Who owns the reviews generated during the peer review process? This is not a rhetorical question.

I’ve been wanting to make a post recently to discuss reviews I’ve recieved over the past year or so from various conferences. In particular, I’d like to discuss the value I’ve gotten from each review and what each tells me about the nature of the conference and the values of the conference communitities. However, I don’t even know whether I can publicly post reviews, in part or entirety!

ACM Policy

One of the nice things about the ACM is that they put so much stuff online! However, the only link to anything about reviewing I’d found is for the Social Computing Journal (TSC):

Reviews are single blind: reviewers can see the names of the authors but not vice versa. By policy, ACM reviewers must remain anonymous to authors of a manuscript. Ensure that there is no identifying information in the content or the properties of any review or any uploaded documents.

Reviewers must protect the confidentiality of their involvement in the review process, of the reviews themselves and of the ideas represented in the submitted papers.

There is no discussion of who retains the rights to the reviews. There is another, separate page, about reviewer anonymity, but that hasn’t been updated since Bush II’s first term.

Google Search Results

I didn’t spend too much time on this, because I have many other things I ought to be writing right now! However, the best first-page google results for a variety of search queries I’ve already forgotten turned up had the best discussion of this topic I’ve seen so far. The tl;dr – it depends. One of the other queries I used turned up a discussion of who owns Yelp reviews, and the answer is the person who wrote them! This is what John had suggested was the case when it came up in conversation previously. There’s a discussion here stating that the reviewer owns the content, but that the content provider can do whatever they want with it. I suppose in this case, the content provider would be the conference organization, so it seems like they are the ones who should ultimately decide. Review platforms like OpenReview seem much closer to the Yelp model of things. Non-public reviews would seem to make things more complicated.

Dangers of Sharing Reviews

In a small community like SIGPLAN, the main danger I see is that someone would learn to identify the tone of reviewers. I doubt that there would be enough labeled data to build a language classifier for reviewers, but I also doubt you’d need to – if you yourself review for long enough, you will come to recognize the tone of reviewers. This will happen when you review with others, learn their style, and then later recieve reviews from them. This pool will be very small if people do not routinely share their reviews, but will become much larger if they do.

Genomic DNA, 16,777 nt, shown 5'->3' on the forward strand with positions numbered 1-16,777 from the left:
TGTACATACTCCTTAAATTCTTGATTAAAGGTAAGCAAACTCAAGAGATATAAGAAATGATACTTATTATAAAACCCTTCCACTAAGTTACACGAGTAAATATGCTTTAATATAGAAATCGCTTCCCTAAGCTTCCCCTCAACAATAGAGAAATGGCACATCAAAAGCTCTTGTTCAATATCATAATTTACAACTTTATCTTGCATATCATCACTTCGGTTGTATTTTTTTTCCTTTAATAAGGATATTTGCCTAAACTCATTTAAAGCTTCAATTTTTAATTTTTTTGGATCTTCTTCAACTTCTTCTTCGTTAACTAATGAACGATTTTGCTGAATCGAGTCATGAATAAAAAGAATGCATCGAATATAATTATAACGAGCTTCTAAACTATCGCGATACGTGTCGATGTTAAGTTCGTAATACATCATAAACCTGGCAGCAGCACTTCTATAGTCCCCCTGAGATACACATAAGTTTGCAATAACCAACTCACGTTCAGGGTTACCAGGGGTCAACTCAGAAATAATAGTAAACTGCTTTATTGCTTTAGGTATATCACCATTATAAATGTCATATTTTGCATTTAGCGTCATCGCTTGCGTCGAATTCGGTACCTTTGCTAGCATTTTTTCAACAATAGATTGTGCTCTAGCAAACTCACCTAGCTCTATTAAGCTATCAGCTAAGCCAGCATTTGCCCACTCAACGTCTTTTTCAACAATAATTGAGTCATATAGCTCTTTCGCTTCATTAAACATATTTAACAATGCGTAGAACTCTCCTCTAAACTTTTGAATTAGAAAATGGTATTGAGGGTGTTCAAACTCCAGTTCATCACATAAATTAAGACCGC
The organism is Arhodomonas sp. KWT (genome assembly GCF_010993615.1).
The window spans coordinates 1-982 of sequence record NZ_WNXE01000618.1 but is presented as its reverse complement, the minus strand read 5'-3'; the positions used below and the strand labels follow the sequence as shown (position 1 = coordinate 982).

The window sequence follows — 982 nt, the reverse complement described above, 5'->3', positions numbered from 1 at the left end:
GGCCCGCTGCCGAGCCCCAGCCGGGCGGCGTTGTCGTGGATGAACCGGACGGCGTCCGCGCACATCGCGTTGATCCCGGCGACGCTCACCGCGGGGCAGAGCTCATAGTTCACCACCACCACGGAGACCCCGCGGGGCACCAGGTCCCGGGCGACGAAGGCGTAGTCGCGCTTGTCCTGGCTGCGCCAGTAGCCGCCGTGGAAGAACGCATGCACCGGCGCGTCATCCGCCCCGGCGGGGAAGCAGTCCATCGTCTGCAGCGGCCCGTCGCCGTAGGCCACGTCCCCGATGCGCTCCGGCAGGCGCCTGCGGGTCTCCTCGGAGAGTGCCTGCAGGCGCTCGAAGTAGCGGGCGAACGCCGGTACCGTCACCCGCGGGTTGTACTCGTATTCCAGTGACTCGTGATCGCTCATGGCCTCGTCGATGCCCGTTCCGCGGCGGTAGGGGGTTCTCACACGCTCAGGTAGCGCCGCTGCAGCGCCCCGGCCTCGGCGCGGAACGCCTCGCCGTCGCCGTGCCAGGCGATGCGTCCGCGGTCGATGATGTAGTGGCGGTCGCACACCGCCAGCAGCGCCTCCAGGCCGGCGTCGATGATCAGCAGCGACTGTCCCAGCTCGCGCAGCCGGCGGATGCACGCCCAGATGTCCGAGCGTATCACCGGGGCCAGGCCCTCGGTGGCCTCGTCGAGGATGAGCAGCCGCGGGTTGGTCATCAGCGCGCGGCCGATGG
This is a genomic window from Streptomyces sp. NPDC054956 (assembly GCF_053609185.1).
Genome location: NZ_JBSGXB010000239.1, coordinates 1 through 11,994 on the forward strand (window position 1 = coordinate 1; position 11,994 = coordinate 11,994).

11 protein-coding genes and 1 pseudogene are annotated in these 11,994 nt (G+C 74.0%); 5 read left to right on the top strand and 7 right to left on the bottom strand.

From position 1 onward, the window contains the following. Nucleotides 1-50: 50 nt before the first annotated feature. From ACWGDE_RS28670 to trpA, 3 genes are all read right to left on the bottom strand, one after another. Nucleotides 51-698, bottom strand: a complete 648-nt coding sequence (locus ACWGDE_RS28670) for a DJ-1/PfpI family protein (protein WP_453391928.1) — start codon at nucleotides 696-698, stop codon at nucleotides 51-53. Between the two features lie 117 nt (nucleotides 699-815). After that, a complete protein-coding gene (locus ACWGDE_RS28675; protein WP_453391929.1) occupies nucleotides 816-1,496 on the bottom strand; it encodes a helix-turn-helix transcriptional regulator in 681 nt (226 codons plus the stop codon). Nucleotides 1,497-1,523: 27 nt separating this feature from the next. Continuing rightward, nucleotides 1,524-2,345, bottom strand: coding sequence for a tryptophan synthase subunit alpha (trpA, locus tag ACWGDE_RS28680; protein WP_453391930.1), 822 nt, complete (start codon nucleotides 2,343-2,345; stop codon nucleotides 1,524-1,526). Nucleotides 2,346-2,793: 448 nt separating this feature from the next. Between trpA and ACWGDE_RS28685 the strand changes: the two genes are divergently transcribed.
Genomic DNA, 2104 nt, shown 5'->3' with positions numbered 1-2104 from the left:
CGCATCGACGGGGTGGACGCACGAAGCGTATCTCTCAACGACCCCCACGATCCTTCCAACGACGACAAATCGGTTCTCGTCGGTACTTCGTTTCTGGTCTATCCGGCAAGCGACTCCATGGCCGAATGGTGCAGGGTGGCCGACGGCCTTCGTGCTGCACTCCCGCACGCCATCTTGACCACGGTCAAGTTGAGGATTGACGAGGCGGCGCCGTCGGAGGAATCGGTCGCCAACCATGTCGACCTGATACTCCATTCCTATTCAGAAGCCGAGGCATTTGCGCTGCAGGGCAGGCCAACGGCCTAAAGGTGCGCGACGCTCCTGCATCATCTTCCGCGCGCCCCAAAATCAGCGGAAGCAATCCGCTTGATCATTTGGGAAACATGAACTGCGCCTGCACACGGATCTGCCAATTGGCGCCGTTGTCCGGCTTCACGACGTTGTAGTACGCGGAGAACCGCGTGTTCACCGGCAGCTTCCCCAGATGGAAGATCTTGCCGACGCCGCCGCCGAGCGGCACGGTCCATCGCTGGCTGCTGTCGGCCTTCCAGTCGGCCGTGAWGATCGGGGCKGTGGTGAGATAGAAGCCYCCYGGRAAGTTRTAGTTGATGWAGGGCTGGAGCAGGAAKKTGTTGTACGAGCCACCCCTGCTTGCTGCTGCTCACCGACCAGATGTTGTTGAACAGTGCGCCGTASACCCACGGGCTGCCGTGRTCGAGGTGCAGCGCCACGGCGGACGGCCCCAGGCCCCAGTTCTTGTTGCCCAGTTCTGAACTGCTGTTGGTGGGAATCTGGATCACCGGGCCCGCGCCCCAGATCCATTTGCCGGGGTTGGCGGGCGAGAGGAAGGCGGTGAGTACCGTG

Sharing in Practice

In my training as a PhD student, it has generally been common practice to share reviews within the lab. This helps junior students build perspective on what to expect from reviews, reduces the shame some students feel when they receive bad reviews, builds camaraderie, and gives a valuable perspective to students when soliciting feedback (that is, if your peers know what critics have said, they can potentially offer more useful advice in the future).

I’ve also shared reviews with potential future collaborators, especially on rejected papers, and when the collaborator is unfamiliar with the research community.

Neither of these cases amount to public posting. Furthermore, I feel like there are qualitative differences between the reviews of papers that have been accepted and those that have been rejected – the rejected ones tend to include information about making the paper stronger, but the reviews for the accepted papers often contain ideas about future work. It’s exciting to see reviewers who are enthusiastic about the work, but it feels wrong to share them without obtaining explicit permission to do so.

Reviewer Agreements?

Of course, we could make all of this explicit by having reviewer agreements. I am embarressed to say that I do not recall ever signing one. Maybe I did, and it’s like terms of serve that everyone skims through and doesn’t read. In any case, if I did sign one, it’s clear that we need to have something like a quiz before being approved as a reviewer, in order to ensure that reviewers know the rules and best practices. If I have never signed one, maybe we should start by introducing them?